The Bottom Line: Not Show Fast

By Todd Martin Mar 26, 2019

Editor’s note: The views and opinions expressed below are those of the author and do not necessarily reflect the views of, its affiliates and sponsors or its parent company, Evolve Media.

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Across the sport of MMA, fighters have long recognized that changing weight classes can give a struggling fighter a new lease on life. Fans don’t remember as well losses that came against fighters no longer in the same pool. Some buy into the notion that the fighter is now a better version of himself or herself thanks to having added muscle mass relative to opponents or no longer having to deal with as taxing of a weight cut. A fighter lost in the shuffle in one weight class can become a contender in a new weight class.

Of course, as fighters have figured this out, it has become an increasingly popular course of action. Lots of fighters try to revitalize their careers by switching weight classes, and those attempts are quickly forgotten because they fight no better or even worse at the new weight class. This in turn has led to more skepticism about the narrative of the revitalized fighter at the new weight class, which makes it even harder for fighters making the switch. It’s a difficult to trick to pull off.

In this climate, few fighters in the sport have leveraged well-timed switches in weight class as well as Anthony Pettis. Back in 2014, Pettis looked to be one of the signature stars of the sport. Unfortunately, his lightweight title run ended with a shocking beatdown at the hands of Rafael dos Anjos that kicked off a three-fight losing streak. Pettis quickly became a forgotten figure in a weight class he once dominated. Luckily for Pettis, it was a good time to quickly rise through the ranks at featherweight.

The Ultimate Fighting Championship featherweight division was in a state of chaos in 2016. Champion Conor McGregor moved up to lightweight without relinquishing the 145-pound title. Jose Aldo was interim featherweight champion but had his longstanding injury issues. Frankie Edgar had just lost to Aldo. That left things wide open, and Pettis managed to secure an interim title shot after one win over Charles Oliveira. A loss to Max Holloway in that bout coupled with a failed weight cut sent Pettis back to lightweight, where again he struggled.

Pettis’ 2-2 record in his return to lightweight belied the brutal punishment he took in losses to Dustin Poirier and Tony Ferguson. Pettis again was at risk of getting lost in the shuffle, which is when he called out Stephen Thompson for a welterweight fight. Thompson is one of the best fighters in his weight class, so Pettis would not be starting at a low spot. If he lost, he would be in basically the same position, while a win would greatly elevate his stature. It wasn’t necessarily a fight he had a great chance of winning, but it was one with a great risk-reward ratio.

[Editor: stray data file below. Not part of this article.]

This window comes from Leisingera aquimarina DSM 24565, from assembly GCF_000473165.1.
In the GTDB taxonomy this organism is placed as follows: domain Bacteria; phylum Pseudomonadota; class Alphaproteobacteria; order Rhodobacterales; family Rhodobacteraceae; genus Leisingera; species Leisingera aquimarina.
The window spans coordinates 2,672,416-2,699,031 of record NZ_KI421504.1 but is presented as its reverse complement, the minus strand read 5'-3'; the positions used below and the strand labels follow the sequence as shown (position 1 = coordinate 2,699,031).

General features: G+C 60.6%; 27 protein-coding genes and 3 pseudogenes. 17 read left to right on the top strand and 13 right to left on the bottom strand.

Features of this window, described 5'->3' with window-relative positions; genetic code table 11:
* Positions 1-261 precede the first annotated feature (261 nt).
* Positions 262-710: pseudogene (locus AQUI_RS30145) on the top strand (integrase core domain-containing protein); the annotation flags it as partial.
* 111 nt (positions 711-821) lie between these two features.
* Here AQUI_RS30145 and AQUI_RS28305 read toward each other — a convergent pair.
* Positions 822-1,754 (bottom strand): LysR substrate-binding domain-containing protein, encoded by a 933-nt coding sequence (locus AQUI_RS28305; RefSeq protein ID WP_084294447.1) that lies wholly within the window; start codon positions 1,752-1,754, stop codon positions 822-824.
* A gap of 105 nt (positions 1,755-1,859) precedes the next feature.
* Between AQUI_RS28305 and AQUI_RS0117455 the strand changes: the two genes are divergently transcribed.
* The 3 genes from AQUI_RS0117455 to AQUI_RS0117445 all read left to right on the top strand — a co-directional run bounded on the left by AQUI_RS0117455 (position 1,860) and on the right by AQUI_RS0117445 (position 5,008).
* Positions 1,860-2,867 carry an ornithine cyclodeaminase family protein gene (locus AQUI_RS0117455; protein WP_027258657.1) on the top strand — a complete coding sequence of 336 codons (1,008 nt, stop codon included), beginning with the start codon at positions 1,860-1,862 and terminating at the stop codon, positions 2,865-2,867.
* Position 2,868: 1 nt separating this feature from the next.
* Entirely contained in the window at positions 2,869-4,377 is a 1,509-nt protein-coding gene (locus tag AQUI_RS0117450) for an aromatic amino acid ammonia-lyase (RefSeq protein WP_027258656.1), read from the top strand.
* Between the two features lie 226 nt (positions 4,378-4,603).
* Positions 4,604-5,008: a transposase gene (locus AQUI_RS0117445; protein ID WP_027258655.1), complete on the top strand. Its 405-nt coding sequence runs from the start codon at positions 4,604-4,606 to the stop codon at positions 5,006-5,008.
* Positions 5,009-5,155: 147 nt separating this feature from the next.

The way Thompson-Pettis transpired at UFC Fight Night 148 on Saturday did not suggest it was a great matchup for Pettis. He was getting outstruck by the larger man, and his face was a mess. Luckily for Pettis, MMA is a sport where the tide can turn in a hurry, especially with his being a skilled striker. One electric Superman punch later, Thompson was unconscious and Pettis was talking about major fights at both 170 pounds and 155 pounds.

It’s not that hard to stay relevant when you’re an established fighter on an extended winning streak. Pettis, by moving up and down at the right moments, has kept himself in major fights despite losing six of 10. That’s a much more impressive feat in some ways. It certainly has a much higher degree of difficulty.

There are, of course, downsides to Pettis’ targeted weight switches. His move to 145 pounds ended with a rough weight cut that he didn’t come close to successfully making. Now at 170, he faces arguably even more risk. Holloway is a dangerous opponent for anyone, but he doesn’t pack the power of a Tyron Woodley or Kamaru Usman. It’s going to be difficult for Pettis to re-enter the lightweight title picture given his three most recent losses were to the two fighters -- Poirier and Holloway -- competing next month for the interim lightweight title and Tony Ferguson, a fighter who held the interim lightweight title last year and was stripped of it without losing.

Given that picture at lightweight, the strong push will be for Pettis to compete at welterweight. However, it’s altogether unclear whether that’s in Pettis’ best interest. Sure, it offers him a quicker path to the title mix. However, that is a fraught and dangerous path. Welterweight is becoming one of the strongest divisions in the sport, and Pettis is undersized against pretty much all of the top fighters. The win against Thompson has opened up a world of new possibilities for Pettis. The big question is where the pursuit of those possibilities will take “Showtime.”

Todd Martin has written about mixed martial arts since 2002 for a variety of outlets, including,,, the Los Angeles Times,, Fight Magazine and Fighting Spirit Magazine. He has appeared on a number of radio stations, including ESPN affiliates in New York and Washington, D.C., and HDNet’s “Inside MMA” television show. In addition to his work at, he does a weekly podcast with Wade Keller at and blogs regularly at Todd received his BA from Vassar College in 2003 and JD from UCLA School of Law in 2007 and is a licensed attorney. He has covered UFC, Pride, Bellator, Affliction, IFL, WFA, Strikeforce, WEC and K-1 live events. He believes deeply in the power of MMA to heal the world and bring happiness to all of its people.
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